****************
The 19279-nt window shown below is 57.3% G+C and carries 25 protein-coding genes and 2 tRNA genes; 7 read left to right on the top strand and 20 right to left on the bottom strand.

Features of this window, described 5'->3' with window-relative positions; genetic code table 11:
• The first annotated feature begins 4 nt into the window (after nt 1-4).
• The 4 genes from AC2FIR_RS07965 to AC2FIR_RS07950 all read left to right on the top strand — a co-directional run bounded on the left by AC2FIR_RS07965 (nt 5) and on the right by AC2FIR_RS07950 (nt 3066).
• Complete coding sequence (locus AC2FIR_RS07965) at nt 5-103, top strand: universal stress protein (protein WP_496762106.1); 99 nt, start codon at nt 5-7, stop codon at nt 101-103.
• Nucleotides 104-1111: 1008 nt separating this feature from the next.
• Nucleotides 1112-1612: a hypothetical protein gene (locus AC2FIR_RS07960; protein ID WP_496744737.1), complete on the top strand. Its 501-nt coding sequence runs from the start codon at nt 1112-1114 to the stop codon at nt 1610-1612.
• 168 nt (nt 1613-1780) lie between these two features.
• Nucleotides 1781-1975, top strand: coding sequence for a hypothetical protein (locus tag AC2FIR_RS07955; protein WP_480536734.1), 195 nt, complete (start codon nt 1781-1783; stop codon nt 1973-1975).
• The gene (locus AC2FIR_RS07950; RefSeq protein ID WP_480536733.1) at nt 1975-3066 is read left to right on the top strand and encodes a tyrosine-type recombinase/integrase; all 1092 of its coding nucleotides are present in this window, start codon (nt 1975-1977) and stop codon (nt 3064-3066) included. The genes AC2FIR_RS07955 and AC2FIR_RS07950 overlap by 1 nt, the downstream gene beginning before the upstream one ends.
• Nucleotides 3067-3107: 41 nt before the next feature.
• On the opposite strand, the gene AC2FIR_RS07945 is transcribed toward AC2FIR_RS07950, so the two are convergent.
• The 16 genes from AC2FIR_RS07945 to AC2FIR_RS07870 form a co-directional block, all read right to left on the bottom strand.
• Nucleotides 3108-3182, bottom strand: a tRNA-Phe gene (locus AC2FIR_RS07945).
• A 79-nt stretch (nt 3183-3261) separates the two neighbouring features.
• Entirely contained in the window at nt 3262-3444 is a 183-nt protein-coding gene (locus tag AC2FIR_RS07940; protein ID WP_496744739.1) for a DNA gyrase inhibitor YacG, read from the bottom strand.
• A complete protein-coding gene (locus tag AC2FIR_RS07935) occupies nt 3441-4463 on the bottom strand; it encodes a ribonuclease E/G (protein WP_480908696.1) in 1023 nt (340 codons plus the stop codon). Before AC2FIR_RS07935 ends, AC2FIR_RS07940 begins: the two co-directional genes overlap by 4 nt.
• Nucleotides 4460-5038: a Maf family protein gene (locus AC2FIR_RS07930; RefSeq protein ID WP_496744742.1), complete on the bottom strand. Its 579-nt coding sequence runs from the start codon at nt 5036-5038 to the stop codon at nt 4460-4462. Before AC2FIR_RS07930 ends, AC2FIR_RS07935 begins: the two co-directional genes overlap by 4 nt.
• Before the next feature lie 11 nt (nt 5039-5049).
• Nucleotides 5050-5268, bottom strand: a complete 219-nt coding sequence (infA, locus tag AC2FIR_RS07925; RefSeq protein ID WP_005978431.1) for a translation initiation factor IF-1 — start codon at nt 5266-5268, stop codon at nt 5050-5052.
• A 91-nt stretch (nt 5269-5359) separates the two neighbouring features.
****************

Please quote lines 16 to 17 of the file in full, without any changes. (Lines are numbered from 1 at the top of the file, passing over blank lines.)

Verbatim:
• Entirely contained in the window at nt 3262-3444 is a 183-nt protein-coding gene (locus tag AC2FIR_RS07940; protein ID WP_496744739.1) for a DNA gyrase inhibitor YacG, read from the bottom strand.
• A complete protein-coding gene (locus tag AC2FIR_RS07935) occupies nt 3441-4463 on the bottom strand; it encodes a ribonuclease E/G (protein WP_480908696.1) in 1023 nt (340 codons plus the stop codon). Before AC2FIR_RS07935 ends, AC2FIR_RS07940 begins: the two co-directional genes overlap by 4 nt.